“Night is a shadow,” says a woman’s deep and gritty voice.

Cordell stares into the murk, his voice a forgotten relic in the pit of his larynx.

“Night is a shadow,” the woman repeats more firmly.

“Oh. Of course it is,” Cordell replies, then: “Cast by the world.”

The woman sighs relief, takes a step back. “Come on then,” she says. “Hurry!”

Her urgent tone seizes him, pulls him forward, and in a moment he is mounting the steps.

The cabin reeks of smoke and oil and sulphur, and he feels giddy and unbalanced, realizes the floor slopes steeply upwards towards the cockpit. His eyes adjusting, he can make out little of the woman other than her posture of extreme agitation. He is embarrassed by her expectation, for what can he possibly offer — here on the deck of a vintage aircraft perforated by gunfire — in the way of assistance?

“I’m here to help,” he states uncertainly.

“Right. Haul up that door!” the woman barks.

He welcomes this instruction and the authority with which it is delivered. He turns to the doorway and after a moment of scrutiny seizes a pair of chains which serve as handrails, heaves until the door swings to. He throws a lever to secure it, then dusts off his hands and turns to accept the woman’s thanks, but she is gone. He hears activity from the cockpit, then a detonation which launches a ball of panic into his gut. Another boom follows as the second engine starts, and the whole airframe begins to quake. Wait, he thinks. This is not supposed to happen. He imagined a simple gesture to assist — cold drinks, a tray of sandwiches . . . shut a door. He abruptly realizes his error, and leaps to the door’s lever.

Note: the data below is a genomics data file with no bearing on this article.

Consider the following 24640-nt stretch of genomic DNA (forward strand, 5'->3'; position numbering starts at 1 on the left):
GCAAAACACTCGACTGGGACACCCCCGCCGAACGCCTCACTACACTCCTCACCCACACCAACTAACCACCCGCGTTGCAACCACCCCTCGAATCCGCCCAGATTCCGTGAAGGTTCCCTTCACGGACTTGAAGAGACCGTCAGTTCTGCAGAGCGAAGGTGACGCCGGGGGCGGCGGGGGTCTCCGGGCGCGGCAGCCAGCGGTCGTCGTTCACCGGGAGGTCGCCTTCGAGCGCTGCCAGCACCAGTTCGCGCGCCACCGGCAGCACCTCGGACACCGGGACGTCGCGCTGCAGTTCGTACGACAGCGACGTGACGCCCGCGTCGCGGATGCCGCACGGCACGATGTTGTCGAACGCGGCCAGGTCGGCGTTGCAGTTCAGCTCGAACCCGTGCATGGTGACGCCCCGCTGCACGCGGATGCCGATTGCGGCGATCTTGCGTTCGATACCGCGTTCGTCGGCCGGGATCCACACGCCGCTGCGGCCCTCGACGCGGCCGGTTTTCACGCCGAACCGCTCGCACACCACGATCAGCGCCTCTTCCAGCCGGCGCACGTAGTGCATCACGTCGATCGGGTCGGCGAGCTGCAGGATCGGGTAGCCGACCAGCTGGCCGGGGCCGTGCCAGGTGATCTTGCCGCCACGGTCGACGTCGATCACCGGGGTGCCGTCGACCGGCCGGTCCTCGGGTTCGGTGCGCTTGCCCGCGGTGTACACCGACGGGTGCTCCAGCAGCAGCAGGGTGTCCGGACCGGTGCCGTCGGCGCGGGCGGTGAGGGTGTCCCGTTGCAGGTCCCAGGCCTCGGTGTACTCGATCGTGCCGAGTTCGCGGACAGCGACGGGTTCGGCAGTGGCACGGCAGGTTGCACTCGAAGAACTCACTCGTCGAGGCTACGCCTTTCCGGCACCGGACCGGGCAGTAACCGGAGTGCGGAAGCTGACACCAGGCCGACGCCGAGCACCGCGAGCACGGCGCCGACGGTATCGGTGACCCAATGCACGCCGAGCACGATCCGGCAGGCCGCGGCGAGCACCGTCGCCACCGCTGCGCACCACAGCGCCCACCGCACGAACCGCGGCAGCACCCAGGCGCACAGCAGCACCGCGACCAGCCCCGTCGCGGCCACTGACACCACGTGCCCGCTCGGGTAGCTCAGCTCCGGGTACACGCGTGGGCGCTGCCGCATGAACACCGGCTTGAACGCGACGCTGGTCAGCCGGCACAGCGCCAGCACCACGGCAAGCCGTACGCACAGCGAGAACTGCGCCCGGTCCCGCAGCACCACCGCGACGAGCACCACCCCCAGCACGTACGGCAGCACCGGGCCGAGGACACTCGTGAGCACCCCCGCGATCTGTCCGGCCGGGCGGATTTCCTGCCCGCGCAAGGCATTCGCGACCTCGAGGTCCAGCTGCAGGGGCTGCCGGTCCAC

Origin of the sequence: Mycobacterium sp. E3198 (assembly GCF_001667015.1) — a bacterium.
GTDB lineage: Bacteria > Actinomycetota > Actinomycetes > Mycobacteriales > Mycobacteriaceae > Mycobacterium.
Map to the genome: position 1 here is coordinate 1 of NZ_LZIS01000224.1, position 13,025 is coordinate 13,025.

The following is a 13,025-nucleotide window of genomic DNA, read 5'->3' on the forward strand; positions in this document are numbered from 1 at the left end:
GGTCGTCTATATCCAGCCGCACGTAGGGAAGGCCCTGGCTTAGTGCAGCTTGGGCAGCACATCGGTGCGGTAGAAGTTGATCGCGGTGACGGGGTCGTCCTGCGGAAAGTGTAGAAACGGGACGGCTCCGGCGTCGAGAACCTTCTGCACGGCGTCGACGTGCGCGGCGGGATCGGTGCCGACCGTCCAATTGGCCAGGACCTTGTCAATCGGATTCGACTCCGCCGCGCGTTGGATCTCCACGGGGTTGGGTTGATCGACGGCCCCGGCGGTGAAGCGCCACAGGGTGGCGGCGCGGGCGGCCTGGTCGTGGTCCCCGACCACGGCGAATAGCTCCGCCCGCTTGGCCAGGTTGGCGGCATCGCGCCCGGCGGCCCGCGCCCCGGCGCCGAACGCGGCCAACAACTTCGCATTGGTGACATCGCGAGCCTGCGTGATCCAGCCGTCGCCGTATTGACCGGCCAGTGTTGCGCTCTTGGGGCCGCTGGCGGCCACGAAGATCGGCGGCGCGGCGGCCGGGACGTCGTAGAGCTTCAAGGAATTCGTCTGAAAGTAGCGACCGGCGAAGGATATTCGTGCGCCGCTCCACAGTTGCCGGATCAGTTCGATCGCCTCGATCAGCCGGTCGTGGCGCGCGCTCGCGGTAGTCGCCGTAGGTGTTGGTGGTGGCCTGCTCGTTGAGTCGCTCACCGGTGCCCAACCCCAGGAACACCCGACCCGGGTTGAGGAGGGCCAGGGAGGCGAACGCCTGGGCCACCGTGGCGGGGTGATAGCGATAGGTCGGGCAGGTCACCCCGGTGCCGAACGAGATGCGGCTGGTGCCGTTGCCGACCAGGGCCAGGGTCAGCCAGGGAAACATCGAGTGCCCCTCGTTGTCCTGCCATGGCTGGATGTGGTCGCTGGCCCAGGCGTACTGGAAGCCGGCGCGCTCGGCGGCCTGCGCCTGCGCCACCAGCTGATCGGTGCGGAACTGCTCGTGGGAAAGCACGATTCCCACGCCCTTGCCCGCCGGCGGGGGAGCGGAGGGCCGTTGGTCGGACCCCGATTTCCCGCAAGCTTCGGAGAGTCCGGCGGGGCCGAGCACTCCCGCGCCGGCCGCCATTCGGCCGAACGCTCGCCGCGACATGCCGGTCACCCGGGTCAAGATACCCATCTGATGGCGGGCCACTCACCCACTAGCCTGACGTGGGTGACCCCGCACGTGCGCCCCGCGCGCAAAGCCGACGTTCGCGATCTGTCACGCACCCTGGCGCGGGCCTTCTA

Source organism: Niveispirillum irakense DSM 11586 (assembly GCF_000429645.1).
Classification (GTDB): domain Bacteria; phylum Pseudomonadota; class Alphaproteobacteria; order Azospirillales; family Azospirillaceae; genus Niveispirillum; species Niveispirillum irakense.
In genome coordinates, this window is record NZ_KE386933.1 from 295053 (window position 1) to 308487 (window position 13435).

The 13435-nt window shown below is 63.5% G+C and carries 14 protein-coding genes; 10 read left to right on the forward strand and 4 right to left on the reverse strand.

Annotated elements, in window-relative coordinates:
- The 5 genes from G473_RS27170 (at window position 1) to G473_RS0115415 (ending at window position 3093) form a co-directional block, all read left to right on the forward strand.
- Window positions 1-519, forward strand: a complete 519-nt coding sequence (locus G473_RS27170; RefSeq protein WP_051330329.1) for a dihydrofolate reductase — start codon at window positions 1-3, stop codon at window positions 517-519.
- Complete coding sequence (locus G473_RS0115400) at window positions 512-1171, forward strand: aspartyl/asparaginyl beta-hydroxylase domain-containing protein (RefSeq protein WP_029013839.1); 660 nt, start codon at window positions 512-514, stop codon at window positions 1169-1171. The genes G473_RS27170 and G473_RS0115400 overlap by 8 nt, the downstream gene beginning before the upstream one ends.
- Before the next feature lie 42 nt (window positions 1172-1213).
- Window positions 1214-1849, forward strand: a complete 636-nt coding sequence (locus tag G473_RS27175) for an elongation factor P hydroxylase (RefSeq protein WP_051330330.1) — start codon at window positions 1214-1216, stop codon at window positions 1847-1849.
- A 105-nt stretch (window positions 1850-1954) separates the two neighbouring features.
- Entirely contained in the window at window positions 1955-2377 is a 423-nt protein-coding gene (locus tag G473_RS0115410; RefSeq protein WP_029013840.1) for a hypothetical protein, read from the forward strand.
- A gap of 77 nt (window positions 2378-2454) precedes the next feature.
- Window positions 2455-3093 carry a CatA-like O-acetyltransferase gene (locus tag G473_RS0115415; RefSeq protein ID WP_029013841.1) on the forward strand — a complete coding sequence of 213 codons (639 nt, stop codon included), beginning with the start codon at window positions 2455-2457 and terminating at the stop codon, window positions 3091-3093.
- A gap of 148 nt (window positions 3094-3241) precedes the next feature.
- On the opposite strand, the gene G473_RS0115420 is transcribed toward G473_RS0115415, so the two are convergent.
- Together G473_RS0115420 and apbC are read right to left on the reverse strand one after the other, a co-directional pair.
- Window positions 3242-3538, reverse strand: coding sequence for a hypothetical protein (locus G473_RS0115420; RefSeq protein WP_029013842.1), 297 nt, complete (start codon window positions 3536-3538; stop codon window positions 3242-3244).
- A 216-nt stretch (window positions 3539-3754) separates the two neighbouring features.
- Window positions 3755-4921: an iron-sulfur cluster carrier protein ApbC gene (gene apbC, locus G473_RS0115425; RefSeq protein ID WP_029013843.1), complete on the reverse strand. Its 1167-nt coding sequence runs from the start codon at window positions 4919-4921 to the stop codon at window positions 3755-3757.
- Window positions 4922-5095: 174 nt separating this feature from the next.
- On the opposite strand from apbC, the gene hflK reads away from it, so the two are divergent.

The plane lurches violently and he falls to the deck. “Wait!” he calls, but his voice is snuffed by the roar of the surging engines. “Stop!” He grits his teeth and grabs a seatback, pulls himself to his feet, and begins to work his way towards the cockpit. The floor begins to shudder horribly and he pitches himself into a seat. He considers breaking for the door again, opening it and leaping out, but beyond the window the houses are dashing past at an alarming rate and accelerating. He presses his face to a corner of the glass, trying to see Marla, but the house is long gone. The vibration subsides and the horizon tilts and as Cordell grips the armrests the cabin shifts, sending a wave of queasiness through his belly and brain. Thumps and moans sound throughout the airframe, and the sun, which he thought had set, suddenly beams through the window.